Daisy Coleman and Audrie Pott have a lot in common. When Daisy Coleman was 14 years old, she was sexually assaulted by an older boy at a party. Pictures were taken. She never gave consent. When Audrie was 15, she was sexually assaulted by a group of teenage boys at a party. Pictures were taken. She never gave consent. Nine months separated their assault. Both girls were bullied, online and in person. None of the boys served time in prison. The difference? Daisy is still alive today, Audrie committed suicide days after her assault. In the recently released Netflix documentary, “Audrie & Daisy“, we are shown their stories in an intertwining narrative that paints them on a nationwide canvas, one we all must pay attention to. This documentary not only tells their stories, but serves as an astute examination of the American justice system and the effect social media can have on survivors who tell their story.
The power of social media has become too great to ignore. From hashtags turning into movements to viral videos amassing millions of views, the Internet serves as a platform anyone can use, access and abuse. Audrie and Daisy were exposed to the full extent of this abuse. After Audrie’s assault, pictures were shared among her classmates, on private forums and through text, as she begged her friends to tell her the truth of what happened. She was slut-shamed, in person and over Facebook, to the point where she was convinced her reputation was ruined forever. Daisy, put in a similar situation by a video taken during her assault, was harassed on an ever larger scale when she took her case to court. Many parts of the town turned against her through Twitter hashtags and online threats, and these only increased when it was revealed sexual assault charges would not be pressed for her case. Ostracized and scared, these girls served as a mirror for a problem many teenagers face. Sadly, while social media is truly a double-edged sword, many young girls are left vulnerable and exposed when nude photos are circulated without their permission.
Perhaps the most powerful take away from the documentary was the gross mishandling of Daisy and Audrie’s cases, exposing deeper issues in our justice system. This documentary’s release couldn’t come at a better time, with the recent release of Stanford rapist Brock Turner, and less than a month after the probation of high school rapist David Becket, who wasn’t given jail time because the judge worried it would have “destroyed this kid’s life”. Daisy’s case followed a very similar path, as did Audrie’s. None of their assaulters served any jail time. Their lives were allowed to continue as normal, unaffected by consequences. Audrie’s assaulters were given the excuse that “These boys are not bad boys!”, even after her death. Daisy’s were celebrated when they returned to school, free of punishment, to play football again. And they’re not alone. Far too many cases are treated in a similar way, with boys walking free and girls being forced to deal with the aftermath of their assaults, often times alone and scared. “Audrie & Daisy” shows us that when it comes to the handling of sexual assault cases, too much care is paid towards the livelihood of the boys, and not nearly enough is paid to the victims.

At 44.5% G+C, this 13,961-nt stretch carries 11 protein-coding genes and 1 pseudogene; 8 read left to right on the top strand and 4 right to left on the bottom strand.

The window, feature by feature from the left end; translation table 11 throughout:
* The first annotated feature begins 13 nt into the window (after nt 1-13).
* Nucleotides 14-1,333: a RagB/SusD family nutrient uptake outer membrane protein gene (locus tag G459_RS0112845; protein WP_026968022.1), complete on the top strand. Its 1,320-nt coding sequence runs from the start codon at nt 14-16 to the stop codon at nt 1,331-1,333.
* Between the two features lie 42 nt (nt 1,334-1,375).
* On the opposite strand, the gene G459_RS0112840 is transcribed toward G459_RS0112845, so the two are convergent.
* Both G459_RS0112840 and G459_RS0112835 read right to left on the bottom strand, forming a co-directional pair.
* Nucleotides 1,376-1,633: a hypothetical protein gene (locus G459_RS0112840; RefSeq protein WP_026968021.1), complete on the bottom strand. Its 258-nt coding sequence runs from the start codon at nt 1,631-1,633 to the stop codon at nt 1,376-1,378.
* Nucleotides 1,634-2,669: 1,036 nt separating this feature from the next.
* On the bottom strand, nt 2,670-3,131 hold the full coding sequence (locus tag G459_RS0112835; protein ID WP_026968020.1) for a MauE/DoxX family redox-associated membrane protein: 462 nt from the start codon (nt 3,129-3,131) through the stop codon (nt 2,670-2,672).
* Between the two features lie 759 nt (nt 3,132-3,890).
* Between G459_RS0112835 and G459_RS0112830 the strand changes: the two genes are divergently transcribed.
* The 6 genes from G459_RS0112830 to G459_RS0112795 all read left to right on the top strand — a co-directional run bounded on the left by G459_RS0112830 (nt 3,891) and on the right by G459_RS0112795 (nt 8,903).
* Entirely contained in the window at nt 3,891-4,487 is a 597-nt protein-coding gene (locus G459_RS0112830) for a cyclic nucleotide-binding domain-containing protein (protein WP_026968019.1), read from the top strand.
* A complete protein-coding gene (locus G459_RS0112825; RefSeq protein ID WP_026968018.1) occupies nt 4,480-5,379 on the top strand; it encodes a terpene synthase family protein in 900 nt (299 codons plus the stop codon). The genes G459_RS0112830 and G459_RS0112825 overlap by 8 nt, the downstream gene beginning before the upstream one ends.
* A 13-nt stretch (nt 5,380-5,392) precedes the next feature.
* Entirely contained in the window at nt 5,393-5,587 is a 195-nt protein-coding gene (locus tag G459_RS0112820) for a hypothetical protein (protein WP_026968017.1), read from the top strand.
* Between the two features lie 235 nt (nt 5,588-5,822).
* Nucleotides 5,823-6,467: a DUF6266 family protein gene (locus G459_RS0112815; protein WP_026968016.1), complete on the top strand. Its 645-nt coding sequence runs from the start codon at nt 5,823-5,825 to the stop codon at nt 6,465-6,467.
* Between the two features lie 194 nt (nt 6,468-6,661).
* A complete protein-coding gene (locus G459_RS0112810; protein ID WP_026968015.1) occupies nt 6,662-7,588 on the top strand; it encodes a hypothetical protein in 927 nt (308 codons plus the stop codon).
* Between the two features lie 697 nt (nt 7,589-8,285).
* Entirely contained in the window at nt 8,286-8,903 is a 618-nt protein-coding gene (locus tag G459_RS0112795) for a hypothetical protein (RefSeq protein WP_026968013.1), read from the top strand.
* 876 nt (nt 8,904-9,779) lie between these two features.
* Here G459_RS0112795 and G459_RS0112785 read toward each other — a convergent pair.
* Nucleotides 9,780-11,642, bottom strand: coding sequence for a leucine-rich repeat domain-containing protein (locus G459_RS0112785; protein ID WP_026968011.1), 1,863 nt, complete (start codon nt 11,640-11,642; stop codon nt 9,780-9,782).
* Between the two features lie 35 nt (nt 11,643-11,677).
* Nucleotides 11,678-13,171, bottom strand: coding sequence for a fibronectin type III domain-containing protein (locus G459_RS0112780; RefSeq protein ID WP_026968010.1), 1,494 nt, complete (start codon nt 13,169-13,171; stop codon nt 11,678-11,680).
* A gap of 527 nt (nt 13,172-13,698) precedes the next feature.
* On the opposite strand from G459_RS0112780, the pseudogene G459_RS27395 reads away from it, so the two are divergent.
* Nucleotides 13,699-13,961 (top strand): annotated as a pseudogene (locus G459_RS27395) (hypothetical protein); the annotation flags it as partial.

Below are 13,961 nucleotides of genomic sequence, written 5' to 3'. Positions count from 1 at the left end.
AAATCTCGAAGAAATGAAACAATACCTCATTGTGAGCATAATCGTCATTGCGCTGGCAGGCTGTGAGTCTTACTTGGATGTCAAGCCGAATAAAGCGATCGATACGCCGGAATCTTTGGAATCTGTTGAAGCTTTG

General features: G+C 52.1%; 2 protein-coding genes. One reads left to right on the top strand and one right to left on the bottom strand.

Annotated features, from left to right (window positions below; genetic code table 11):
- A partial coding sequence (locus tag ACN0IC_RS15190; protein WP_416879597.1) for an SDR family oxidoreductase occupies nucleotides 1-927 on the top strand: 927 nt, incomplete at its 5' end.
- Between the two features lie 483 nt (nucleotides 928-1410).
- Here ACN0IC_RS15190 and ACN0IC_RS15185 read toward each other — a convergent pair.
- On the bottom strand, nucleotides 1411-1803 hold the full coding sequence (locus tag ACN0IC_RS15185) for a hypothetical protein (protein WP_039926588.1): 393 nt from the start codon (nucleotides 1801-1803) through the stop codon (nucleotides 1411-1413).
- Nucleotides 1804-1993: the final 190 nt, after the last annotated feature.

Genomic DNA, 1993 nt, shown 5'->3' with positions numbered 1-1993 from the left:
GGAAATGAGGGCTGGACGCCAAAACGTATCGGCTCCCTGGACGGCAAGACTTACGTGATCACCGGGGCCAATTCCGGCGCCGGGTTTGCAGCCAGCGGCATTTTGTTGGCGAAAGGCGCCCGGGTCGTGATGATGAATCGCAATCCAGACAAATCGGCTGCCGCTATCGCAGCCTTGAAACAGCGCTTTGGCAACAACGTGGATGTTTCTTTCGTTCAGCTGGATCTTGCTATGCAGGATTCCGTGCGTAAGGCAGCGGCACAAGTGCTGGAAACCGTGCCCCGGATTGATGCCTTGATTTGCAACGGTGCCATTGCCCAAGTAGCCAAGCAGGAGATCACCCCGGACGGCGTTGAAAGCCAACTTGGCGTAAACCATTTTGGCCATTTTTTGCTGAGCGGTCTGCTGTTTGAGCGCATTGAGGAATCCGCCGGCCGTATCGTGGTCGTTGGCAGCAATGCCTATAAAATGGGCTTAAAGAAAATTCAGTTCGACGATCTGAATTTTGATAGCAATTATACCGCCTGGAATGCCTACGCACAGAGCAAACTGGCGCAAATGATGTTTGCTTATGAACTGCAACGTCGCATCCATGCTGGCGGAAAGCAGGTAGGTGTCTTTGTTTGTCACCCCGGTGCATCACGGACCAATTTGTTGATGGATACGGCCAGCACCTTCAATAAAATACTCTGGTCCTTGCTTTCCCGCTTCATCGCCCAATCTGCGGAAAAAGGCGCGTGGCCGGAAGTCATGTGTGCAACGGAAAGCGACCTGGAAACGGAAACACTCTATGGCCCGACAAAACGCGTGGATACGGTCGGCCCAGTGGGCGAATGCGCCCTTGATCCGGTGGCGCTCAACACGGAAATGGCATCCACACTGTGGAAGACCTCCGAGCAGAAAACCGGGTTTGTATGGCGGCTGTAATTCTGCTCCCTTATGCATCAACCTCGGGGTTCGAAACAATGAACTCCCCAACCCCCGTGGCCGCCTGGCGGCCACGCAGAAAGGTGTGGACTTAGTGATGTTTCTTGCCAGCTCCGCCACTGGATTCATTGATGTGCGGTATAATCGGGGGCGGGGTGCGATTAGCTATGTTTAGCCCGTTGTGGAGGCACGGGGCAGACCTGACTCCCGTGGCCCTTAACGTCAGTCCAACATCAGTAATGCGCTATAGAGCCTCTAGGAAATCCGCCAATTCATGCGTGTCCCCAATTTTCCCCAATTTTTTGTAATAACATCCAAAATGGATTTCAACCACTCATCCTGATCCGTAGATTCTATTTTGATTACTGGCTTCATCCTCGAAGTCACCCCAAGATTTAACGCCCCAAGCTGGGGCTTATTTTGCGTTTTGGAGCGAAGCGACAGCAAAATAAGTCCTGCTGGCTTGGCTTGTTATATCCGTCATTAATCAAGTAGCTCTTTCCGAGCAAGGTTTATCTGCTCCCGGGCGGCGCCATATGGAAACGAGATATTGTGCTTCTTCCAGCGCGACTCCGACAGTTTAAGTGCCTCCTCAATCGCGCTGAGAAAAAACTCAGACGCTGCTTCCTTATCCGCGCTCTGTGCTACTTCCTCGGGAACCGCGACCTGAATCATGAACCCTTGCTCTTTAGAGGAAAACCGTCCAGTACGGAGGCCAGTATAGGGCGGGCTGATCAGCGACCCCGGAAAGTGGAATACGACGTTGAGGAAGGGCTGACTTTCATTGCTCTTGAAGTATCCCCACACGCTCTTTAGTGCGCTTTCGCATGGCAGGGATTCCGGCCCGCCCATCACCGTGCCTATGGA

“Audrie & Daisy” is not a documentary to be missed. Serving as powerful commentary on the world we live in, where 1 in 4 girls is sexually abused before 18, this movie reminds us that each of us have a role to play in preventing a culture of victim blaming and slut-shaming from emerging. Today, Daisy travels to high schools to speak about sexual assault. “Audrie & Daisy” reminds us that when she talks, and when other teenage girls talk about the abuse they’ve faced, it is up to each of us to listen.